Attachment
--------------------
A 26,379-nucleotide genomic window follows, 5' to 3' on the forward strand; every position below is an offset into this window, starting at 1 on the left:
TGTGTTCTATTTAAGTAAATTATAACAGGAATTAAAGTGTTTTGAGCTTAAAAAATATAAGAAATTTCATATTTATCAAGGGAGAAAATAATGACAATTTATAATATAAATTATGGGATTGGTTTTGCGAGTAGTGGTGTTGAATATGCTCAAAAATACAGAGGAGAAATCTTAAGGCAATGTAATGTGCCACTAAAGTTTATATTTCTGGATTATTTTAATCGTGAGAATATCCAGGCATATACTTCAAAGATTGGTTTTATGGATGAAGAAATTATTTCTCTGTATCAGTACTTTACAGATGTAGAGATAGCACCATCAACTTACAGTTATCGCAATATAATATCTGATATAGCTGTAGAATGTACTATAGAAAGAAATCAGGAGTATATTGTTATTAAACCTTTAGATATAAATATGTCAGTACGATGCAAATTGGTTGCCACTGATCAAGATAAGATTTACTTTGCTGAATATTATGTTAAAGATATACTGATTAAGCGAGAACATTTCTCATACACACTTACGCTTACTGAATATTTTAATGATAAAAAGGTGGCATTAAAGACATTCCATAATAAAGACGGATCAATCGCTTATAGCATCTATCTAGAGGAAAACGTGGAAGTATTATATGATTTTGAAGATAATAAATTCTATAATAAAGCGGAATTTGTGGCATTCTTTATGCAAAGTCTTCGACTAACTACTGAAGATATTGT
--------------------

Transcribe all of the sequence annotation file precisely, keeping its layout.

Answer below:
A 26,379-nucleotide genomic window follows, 5' to 3' on the forward strand; every position below is an offset into this window, starting at 1 on the left:
TGTGTTCTATTTAAGTAAATTATAACAGGAATTAAAGTGTTTTGAGCTTAAAAAATATAAGAAATTTCATATTTATCAAGGGAGAAAATAATGACAATTTATAATATAAATTATGGGATTGGTTTTGCGAGTAGTGGTGTTGAATATGCTCAAAAATACAGAGGAGAAATCTTAAGGCAATGTAATGTGCCACTAAAGTTTATATTTCTGGATTATTTTAATCGTGAGAATATCCAGGCATATACTTCAAAGATTGGTTTTATGGATGAAGAAATTATTTCTCTGTATCAGTACTTTACAGATGTAGAGATAGCACCATCAACTTACAGTTATCGCAATATAATATCTGATATAGCTGTAGAATGTACTATAGAAAGAAATCAGGAGTATATTGTTATTAAACCTTTAGATATAAATATGTCAGTACGATGCAAATTGGTTGCCACTGATCAAGATAAGATTTACTTTGCTGAATATTATGTTAAAGATATACTGATTAAGCGAGAACATTTCTCATACACACTTACGCTTACTGAATATTTTAATGATAAAAAGGTGGCATTAAAGACATTCCATAATAAAGACGGATCAATCGCTTATAGCATCTATCTAGAGGAAAACGTGGAAGTATTATATGATTTTGAAGATAATAAATTCTATAATAAAGCGGAATTTGTGGCATTCTTTATGCAAAGTCTTCGACTAACTACTGAAGATATTGT